Movie Review: ONLY THE BRAVE

Movie Review: ONLY THE BRAVE

Director: Joseph Kosinski
Starring: Josh Brolin, Miles Teller, Jeff Bridges , Jennifer Connelly, Taylor Kitsch, James Badge Dale, Andie MacDowell

It may not seem like the right time to see a movie about wild fires given the tragic fires engulfing parts of California. I urge you to rethink that idea as this film will no doubt change your attitude and give you a better appreciation for the men, women, and families that put their lives on the front line. Josh Brolin stars as Eric Marsh who has given his life to his career as a supervisor to the firemen of Prescott, Arizona. He’s a stand up, noble kind of guy always looking out for his men. With a job that intense paired with his level of devotion, something has to give. We see that his marriage to his wife, Amanda (Connelly), is starting to crumble. Tensions also start to rise between his men and other area firemen as his crew is trying to get certification to become Hot Shots. They’re the firemen on the front line directly engaged with the flames. Brendan “Donut” McDonough (Teller) is his newest recruit who comes with his own troubled background. He’s a drug addict looking to rebuild his life as he’s a new father. Marsh has the experience and knowledge and correctly predicts the town of Yarnell could easily go up in flames. A massive fire breaks out putting the newly formed Granite Mountain Hot Shots in extreme danger as this is by far their largest and most dangerous fire to date.

The film is based on a true story as detailed in the GQ article “No Exit” by Sean Flynn. Brendan McDonough has written his own book Granite Mountain narrowing in on the events from his perspective. The script by Ken Nolan and Eric Warren Singer takes a human interest approach to tell their story as opposed to giving it that standard disaster, blockbuster type of movie. It’s the key to what makes Only the Brave surprisingly meaningful and powerful. There’s a nice amount of exposition as we get introduced to a variety of the key players before we even see them called into action. The core of this group is Eric Marsh as their supervisor. The film introduces his character first as a way of grounding the story and it’s complexities with him. As Marsh, Josh Brolin definitely has the strength and leadership qualities he needs. I always felt his determination and faults at hand which I don’t always see from a Brolin performance. Jennifer Connelly does wonders with a role that easily could have been the underdeveloped standard wife role. Her arc is just as vital to their marriage. She has a deep love of horses taking in a variety of strays and tending to their wounds. We see how the brutal hours during fire season takes its toll on their marriage. Amanda is not afraid to speak her mind to stand up for what she wants out of her husband and marriage. They’re some heartbreaking scenes to watch, and yet, rarely make it into these types of movies.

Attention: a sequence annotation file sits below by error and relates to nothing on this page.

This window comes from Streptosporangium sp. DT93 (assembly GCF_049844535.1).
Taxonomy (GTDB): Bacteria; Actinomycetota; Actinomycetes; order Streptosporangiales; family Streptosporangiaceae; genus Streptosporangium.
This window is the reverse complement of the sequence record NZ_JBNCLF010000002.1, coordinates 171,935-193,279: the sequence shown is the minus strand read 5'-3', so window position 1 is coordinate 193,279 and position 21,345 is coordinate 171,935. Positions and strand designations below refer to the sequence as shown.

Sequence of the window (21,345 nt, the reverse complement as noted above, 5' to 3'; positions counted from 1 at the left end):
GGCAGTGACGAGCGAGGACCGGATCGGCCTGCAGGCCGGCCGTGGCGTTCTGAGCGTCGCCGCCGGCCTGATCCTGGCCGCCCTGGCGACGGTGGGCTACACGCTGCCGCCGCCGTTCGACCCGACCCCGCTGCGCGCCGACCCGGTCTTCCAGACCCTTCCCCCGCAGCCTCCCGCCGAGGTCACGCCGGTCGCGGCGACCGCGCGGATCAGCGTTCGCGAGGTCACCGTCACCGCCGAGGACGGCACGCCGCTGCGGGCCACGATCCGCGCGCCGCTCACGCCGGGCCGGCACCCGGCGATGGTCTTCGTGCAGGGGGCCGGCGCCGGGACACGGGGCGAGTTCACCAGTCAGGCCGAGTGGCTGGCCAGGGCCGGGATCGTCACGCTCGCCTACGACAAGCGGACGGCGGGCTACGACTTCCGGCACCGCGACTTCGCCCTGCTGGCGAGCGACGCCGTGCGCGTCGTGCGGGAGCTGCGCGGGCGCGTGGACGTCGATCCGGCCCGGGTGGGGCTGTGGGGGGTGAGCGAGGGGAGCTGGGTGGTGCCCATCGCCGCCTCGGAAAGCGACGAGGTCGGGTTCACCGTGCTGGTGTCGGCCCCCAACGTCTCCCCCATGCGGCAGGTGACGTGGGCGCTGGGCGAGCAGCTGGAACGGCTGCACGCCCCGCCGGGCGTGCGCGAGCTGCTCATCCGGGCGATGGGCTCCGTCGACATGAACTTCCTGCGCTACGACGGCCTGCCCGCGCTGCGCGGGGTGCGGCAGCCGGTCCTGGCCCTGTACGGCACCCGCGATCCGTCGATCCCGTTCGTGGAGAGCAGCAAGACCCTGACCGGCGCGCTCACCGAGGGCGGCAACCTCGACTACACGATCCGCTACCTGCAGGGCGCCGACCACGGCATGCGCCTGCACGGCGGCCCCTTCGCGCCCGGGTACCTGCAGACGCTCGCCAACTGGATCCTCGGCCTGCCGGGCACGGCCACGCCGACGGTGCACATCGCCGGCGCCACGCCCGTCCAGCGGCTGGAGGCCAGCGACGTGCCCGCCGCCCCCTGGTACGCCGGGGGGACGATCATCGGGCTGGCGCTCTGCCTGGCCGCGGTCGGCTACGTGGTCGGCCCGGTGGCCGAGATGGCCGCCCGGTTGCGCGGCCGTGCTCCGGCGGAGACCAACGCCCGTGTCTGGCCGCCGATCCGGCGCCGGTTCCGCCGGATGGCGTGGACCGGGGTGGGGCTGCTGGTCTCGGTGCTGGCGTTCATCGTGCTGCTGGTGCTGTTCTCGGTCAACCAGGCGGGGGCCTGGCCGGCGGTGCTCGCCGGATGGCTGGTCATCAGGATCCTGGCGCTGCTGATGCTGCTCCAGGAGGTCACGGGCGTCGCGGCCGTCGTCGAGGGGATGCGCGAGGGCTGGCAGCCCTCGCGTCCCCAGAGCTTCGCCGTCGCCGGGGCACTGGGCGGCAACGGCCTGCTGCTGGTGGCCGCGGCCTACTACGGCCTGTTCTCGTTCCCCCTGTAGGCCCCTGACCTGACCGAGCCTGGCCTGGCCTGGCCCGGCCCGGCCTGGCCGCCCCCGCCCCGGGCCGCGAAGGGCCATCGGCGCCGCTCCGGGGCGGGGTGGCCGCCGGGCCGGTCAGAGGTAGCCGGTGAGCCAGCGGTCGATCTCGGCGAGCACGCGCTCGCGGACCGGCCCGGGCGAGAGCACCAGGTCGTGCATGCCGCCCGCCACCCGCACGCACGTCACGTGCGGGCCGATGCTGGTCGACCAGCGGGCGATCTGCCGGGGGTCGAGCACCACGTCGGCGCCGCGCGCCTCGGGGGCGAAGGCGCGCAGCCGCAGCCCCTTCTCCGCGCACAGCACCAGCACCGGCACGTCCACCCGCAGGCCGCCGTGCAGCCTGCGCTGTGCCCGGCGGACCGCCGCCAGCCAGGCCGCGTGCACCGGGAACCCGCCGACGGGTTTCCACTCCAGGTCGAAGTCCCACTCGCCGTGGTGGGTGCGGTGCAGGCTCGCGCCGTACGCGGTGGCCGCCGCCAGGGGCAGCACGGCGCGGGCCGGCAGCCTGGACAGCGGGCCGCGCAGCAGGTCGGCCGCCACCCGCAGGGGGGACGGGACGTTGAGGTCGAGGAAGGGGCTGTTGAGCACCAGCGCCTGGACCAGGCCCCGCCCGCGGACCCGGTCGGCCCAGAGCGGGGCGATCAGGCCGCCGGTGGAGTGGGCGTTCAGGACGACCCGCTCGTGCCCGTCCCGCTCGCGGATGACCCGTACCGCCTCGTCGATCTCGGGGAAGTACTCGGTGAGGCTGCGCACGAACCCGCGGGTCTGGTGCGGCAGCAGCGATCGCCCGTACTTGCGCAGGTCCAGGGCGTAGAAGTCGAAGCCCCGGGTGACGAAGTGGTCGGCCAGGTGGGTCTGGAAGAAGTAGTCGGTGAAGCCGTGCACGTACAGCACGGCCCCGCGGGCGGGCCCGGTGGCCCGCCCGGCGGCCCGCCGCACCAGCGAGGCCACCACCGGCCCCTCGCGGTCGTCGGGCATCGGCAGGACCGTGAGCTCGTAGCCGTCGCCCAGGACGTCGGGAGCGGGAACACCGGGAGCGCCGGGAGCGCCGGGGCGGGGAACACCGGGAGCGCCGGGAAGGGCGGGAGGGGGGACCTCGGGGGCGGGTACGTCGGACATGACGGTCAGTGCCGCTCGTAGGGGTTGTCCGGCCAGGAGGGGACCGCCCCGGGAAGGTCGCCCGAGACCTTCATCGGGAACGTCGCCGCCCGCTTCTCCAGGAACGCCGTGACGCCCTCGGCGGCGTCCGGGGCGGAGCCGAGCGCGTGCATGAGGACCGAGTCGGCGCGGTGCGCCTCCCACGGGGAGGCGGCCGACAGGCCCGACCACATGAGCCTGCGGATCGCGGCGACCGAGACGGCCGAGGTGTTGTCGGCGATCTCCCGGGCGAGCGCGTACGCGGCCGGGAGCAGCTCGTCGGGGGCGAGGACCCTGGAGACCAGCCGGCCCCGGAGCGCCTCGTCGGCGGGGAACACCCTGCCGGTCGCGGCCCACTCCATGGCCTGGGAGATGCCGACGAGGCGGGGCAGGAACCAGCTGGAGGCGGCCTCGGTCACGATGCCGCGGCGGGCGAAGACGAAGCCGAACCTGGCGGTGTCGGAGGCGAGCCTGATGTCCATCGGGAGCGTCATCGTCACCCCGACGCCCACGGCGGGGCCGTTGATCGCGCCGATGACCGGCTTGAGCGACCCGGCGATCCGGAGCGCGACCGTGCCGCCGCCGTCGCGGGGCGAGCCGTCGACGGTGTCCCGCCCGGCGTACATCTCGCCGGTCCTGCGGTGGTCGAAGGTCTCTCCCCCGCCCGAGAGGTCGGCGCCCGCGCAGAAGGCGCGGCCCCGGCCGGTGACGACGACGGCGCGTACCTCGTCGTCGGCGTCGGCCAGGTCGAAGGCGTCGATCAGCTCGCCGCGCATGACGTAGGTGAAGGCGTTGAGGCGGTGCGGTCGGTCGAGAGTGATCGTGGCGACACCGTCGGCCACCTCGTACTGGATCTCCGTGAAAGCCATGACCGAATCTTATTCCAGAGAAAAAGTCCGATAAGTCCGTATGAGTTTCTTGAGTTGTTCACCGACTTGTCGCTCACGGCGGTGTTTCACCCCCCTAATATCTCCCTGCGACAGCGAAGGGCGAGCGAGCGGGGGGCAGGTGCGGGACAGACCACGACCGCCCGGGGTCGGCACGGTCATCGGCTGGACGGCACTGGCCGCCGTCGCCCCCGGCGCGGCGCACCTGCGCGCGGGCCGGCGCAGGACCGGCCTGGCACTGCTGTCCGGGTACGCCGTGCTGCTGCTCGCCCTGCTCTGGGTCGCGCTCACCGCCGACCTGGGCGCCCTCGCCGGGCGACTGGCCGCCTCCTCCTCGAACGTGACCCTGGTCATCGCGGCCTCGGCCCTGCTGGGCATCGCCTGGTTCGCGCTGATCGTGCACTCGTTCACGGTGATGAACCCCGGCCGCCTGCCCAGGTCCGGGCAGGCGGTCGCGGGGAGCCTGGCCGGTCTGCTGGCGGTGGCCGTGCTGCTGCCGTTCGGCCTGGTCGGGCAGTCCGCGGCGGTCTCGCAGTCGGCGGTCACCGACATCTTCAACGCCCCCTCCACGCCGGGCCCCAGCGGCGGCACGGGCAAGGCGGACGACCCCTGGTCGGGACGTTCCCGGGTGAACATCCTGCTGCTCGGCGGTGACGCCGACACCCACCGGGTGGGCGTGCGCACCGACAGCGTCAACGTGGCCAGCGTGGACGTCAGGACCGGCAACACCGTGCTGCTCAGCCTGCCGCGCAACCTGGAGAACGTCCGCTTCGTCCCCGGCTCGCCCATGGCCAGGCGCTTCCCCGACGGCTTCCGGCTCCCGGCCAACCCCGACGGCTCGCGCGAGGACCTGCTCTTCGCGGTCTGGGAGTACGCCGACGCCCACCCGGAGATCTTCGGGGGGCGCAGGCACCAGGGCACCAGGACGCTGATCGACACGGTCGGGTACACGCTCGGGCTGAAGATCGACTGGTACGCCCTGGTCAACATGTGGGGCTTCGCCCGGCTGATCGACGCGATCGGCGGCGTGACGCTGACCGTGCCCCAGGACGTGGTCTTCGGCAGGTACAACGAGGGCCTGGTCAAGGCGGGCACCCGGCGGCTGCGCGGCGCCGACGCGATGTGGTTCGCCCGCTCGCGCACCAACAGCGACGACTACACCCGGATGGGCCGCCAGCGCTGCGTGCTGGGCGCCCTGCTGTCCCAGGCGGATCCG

The taxing fire season takes its toll on the evolution of Brendan McDonough. It’s clearly brought forth thanks to the grounded performance by Miles Teller. You want him to come back from addiction in a positive way but it pains you to know the work is affecting the relationship he’s trying to have with his baby daughter. I think anyone that struggles with work/life balance and that idea of doing what you’re passionate about will relate to many of the discussions and arguments brought forth.

It isn’t always a heavy drama pulling at the heart strings. Director Joseph Kosinski (Oblivion, TRON: Legacy) builds up the ensemble nature of the movie by spending time with the guys on and off the clock. They are a close-knit group of bros set in the dusty Arizona heat. There’s plenty of humor with the ribbing the guys give each other in that brotherly fashion with ample ways of testing your masculinity, especially come bar time. Taylor Kitsch is the cocky one of the group and isn’t too keen on the idea of Miles Teller joining them out in the line of duty. Other moments of levity come with Jeff Bridges who is perfect in the mentor role for Josh Brolin’s character. As we’ve seen in many movies before like Crazy Heart, Hell or High Water, or The Last Picture Show, the cowboy/western type role suits him well. Plus, we get to hear him sing a little as he strums along with his band in the bar scene.

Every year we’re given a wide variety of movies based on contemporary true stories showcasing some sort of heroism and bravery put forth. They’re meant to tug at the heart and maybe put your own life in perspective. Only the Brave does all of that. You may need a tissue for the closing credit montage. It’s educational in a sense of how these firefighters do their work without water and gives you an inside look at the culture at hand. You can feel the heat and urgency with the use of practical fire effects on top of the needed CGI. I hadn’t read the GQ article nor do I remember the news story, but I left with a heavy heart and open mind taking a pause to think about what’s currently happening in California and the lives that have been affected by those fires.

Is It Worth Your Trip to the Movies? A well-rounded human interest story showing the brotherhood and bravery of these men and their families.


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